Postal service to phase out Jeeps; Minivans are replacing small, aging, rough-riding vehicles

By Joshua Benton
Blade Staff Writer

Page 11

It’s the end of an era, there’s no doubt about it.

The squat white Jeeps that have carried Toledo’s mail since the 1960s will soon rest in peace alongside milk trucks, slide rules, and rotary phones – features of everyday life pushed aside by advancing technology.

U.S. Postal Service officials in Detroit will announce this morning that they are phasing out the nationwide fleet of 27,000 Jeeps and replacing them with that bastion of suburbia, the minivan. Nine thousand Ford Windstars and Aerostars will flood the streets of America this summer, with more to come over time.

Northwest Ohio has 70 to 80 of the Jeeps, according to customer services coordinator Ron Metzger. About 25 of those are in Toledo.

Within the next two months, 70 vans will take their place. The first of them have arrived to rave reviews from carriers.

“They’re terrific,” said James Ellis, a special-delivery messenger and driving instructor. “They’re excellent – much more pleasant to drive than those old Jeeps.”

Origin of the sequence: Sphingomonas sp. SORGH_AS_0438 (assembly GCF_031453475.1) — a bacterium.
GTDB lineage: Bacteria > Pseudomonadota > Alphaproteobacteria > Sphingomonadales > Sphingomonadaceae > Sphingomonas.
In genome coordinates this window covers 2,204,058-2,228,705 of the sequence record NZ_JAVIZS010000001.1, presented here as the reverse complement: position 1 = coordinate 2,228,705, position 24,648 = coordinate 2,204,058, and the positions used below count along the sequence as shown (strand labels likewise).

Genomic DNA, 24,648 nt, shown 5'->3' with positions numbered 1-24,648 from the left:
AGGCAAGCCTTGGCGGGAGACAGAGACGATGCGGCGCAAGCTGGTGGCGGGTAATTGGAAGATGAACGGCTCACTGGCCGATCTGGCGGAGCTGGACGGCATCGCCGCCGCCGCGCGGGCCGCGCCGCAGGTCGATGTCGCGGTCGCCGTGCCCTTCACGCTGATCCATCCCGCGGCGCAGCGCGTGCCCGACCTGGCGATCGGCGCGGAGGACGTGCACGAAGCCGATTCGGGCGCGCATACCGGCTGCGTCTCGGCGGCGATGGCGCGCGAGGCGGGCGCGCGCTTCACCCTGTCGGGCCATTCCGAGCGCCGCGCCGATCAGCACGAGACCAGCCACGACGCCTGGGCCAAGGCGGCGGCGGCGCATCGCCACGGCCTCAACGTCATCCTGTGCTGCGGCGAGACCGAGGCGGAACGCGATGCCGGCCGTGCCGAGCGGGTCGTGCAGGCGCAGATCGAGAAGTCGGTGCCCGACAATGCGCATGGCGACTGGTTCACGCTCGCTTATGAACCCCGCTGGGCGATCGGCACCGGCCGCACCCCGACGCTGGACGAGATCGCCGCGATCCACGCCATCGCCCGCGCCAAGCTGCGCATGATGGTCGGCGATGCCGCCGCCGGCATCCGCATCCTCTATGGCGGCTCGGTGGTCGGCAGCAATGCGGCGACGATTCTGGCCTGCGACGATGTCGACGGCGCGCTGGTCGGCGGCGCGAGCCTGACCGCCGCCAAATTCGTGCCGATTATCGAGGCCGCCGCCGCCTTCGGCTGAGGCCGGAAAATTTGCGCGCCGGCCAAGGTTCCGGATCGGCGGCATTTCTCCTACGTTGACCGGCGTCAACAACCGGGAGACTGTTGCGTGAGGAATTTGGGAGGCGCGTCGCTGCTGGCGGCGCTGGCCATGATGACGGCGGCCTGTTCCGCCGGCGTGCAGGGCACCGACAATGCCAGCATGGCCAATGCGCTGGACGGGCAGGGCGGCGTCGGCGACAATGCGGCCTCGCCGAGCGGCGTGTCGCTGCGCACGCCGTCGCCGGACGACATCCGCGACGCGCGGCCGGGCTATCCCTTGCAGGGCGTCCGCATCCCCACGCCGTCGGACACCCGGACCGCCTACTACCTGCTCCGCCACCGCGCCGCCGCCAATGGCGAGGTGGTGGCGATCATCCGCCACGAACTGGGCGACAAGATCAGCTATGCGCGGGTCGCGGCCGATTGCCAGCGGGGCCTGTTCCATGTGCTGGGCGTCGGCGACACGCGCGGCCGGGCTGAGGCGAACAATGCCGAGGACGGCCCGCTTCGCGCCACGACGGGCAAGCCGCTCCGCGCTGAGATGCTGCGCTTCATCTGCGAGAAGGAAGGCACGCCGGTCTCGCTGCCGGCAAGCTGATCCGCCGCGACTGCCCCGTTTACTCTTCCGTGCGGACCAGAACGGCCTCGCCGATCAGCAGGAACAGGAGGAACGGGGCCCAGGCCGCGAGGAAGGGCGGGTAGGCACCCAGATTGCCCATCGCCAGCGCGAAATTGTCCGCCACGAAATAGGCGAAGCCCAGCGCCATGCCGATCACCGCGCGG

For an American icon, postal Jeeps are in pretty sorry shape. The government stopped buying them in 1983, so the fleet is at least 14 years old.

Carrier Kathy Schultz said most at her station date from 1973, making parts almost impossible to find.

The old Jeeps were hardly models of safety. Top-heavy, they could topple easily at high speed and slide in winter weather. Many had mufflers so loud they could drown out conversation. And they were notoriously rough-riding.

“The vans are so much better than the old Jeeps,” Mr. Ellis said. “My kidneys thank me that I don’t have to drive one of those things.”

The amount of mail the postal service carries has risen steadily in the 1990s. The new vans will have enough room to easily carry the vacuum cleaners, barbells, and stationary bikes that some people send through the mail.

“One guy in Germany sent every thing he owned back home, six or seven boxes at a time,” Ms. Schultz said. “In the Jeeps, we would have had to deliver it all over two or three days, because we couldn’t fit it all in the back. In the van, we can do it in one trip.”

Postal officials said fewer trips could speed up a carrier’s route.

The Jeeps simply weren’t built for speed. “They all had a big sticker on them, ‘advising’ drivers not to go past 50 miles an hour,” Mr. Ellis said. “They scared me.”

“It’s sad to see an era go,” Mr. Metzger said. “That’s what I drove when I was a carrier. … But times have changed.”

For those who have sat behind a Jeep’s wheel for years, switching to a minivan – whose steering wheel is on the left, not the right – takes adjustment. “The first few times I drove it, I went to the wrong door,” Ms. Schultz said.

But for most drivers, the cushioned seats and working shocks make up for a little confusion.